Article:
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The "Hidden vs Visible CSS Rules" Lesson is part of the full, Accessibility in JavaScript Applications course featured in this preview video. Here's what you'd learn in this lesson:

Marcy demonstrates how different CSS properties can be used to hide content, including position, visibility, opacity, and display. Whether accessibility information is being passed through is considered for each.

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Transcript from the "Hidden vs Visible CSS Rules" Lesson

>> Marcy Sutton: Okay, so some more tools for your own debugging cuz I'm gonna send you off to do your own debugging journey here in a moment. This could be come in handy for you. So hidden versus visible CSS. This can really impact things like, where are your focus can go?

[00:00:15] What HTML is actually read aloud in a screen reader? And I have a Demo button here that I can go and play with in developer tools. I'm gonna dock the dev tools over here on the right so we can see what's going on. So this Demo button, if I Ctrl+Click and Inspect element, I can play with it in this Styles panel.

[00:00:37] So I have a CSS class here called visually hidden and this is a utility class that I have in every CSS file of every project. It might be called like sr-only. It might be visually hidden without a dash in it, you can call it whatever you want. But the general premise is that it will take an HTML element and render it so that it's part of the pages accessibility information, but it's hidden visually.

[00:01:04] So this can be useful for things like spans that have screen reader text in them. Headings that you wanna add to a section for semantic purposes, but aren't in the design or aren't in the layout. Visually hidden is a really common utility, but it does render. So sometimes it's not the right tool because you wanna hide something from everyone which would be displayNone.

[00:01:27] So let's play along with this. I'm gonna start by adding visually-hidden, since I have that class in this files, now we can see it matches. And that button, it's rendering, but it's pulled out of the flow of the document, so it's not reserving that space anymore. And if I go over here in the dev tools, I have the Accessibility inspector.

[00:01:52] And I can see that it has contents of Demo button. So for a screen reader or assistive technology, I'm still putting that information through accessible APIs. So let's go back to this button, let's play with this other options that we have here cuz there is multiple tools. So I'm gonna delete that class and the next one we look at is a opacity.

[00:02:14] So I'm just gonna add the style, I'll do opacity: 0;. It reserved its space. So it has not been pulled out of the flow of the layout. It's reserving space, so that might be something I could use to animate. If I need to transition something in, visually hidden those properties are not animateable.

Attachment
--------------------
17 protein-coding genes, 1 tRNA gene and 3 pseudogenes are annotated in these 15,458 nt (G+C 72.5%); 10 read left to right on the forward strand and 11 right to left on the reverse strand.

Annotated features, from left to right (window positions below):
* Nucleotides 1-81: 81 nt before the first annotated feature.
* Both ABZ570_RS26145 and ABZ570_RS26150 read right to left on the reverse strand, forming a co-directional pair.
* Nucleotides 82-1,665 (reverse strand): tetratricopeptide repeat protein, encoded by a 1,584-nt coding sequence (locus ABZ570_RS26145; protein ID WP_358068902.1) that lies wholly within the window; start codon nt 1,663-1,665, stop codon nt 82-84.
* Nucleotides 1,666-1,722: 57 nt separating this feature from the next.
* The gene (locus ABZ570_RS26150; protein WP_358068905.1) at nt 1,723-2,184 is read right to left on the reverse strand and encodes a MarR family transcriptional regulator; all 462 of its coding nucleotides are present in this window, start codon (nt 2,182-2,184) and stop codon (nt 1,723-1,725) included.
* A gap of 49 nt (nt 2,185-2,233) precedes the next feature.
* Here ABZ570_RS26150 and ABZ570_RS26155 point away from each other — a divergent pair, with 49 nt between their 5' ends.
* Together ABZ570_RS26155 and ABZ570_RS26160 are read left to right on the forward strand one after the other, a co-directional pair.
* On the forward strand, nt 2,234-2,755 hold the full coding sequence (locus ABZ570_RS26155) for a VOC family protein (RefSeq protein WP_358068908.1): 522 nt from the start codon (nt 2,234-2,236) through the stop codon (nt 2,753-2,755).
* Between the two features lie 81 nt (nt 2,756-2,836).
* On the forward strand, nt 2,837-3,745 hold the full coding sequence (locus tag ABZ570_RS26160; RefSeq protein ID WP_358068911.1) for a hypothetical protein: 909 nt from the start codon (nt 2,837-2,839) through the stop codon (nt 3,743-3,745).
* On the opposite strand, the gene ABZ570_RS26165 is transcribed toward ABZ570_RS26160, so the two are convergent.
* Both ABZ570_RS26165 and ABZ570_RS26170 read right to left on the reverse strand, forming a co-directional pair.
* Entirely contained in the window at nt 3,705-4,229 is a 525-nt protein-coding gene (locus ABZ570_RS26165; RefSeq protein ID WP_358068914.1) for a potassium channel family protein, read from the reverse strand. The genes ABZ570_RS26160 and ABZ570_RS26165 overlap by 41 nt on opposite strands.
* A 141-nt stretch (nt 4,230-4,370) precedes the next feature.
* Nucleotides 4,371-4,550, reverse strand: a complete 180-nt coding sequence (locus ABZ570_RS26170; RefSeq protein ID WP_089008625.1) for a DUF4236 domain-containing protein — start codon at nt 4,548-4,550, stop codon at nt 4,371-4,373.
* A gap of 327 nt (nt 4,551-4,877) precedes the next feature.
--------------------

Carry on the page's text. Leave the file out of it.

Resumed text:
[00:02:37] displayNone, which we'll look at in a second is also not animateable. So opacity is a tool that you might use in your toolbox. But if I go and look at this, it also says, Demo button. So its contents are being passed through just like the visually hidden class.

[00:02:53] So it's a way of visually hiding things that reserve the space and still get rendered, technically. So let's look at the next one. So that's opacity: 0. Let's do display: none;. So that pulled it out of the flow, that hid it from everyone. displayNone is also a really common tool that you might use because it hides it from the display and it hides it from assistive technology.

[00:03:17] Let's see, refresh this. So sometimes if you change the styles on the fly and you're using the Chrome Accessibility Inspector, you might need to click off the button or element and come back because it needs to refresh the tree. But it's now saying that this element is not rendered and it's being ignored.

[00:03:33] So there is no accessibility information. And if you have things that are maybe inactive, there are parts of your interface that you aren't using right now and they're hidden from view and from everyone, displayNone is a really great tool for that. And then the last one we'll look at is visibility: hidden.

[00:03:52] So this one also reserved the space for the look at the accessibility of this,. Click off again and come back, just to make sure that it's up to date. This one will, so it reserves the space, but it hides its accessibility information. So it's kind of like opacity, except that it is taking that accessibility information away.

[00:04:15] So that's another tool that you might use. Maybe you, let's see, when would you use visibility hidden? Sometimes you just need something in the layout that's gonna stay there but you don't want it to be adding to the accessibility information of the page. So when you're debugging and looking for keyword issues and looking at these things, these are some of the styles that you might be looking for.

[00:04:39] Maybe it's applied just in the middle of a larger class or something. It's good to know how those CSS properties impact accessibility.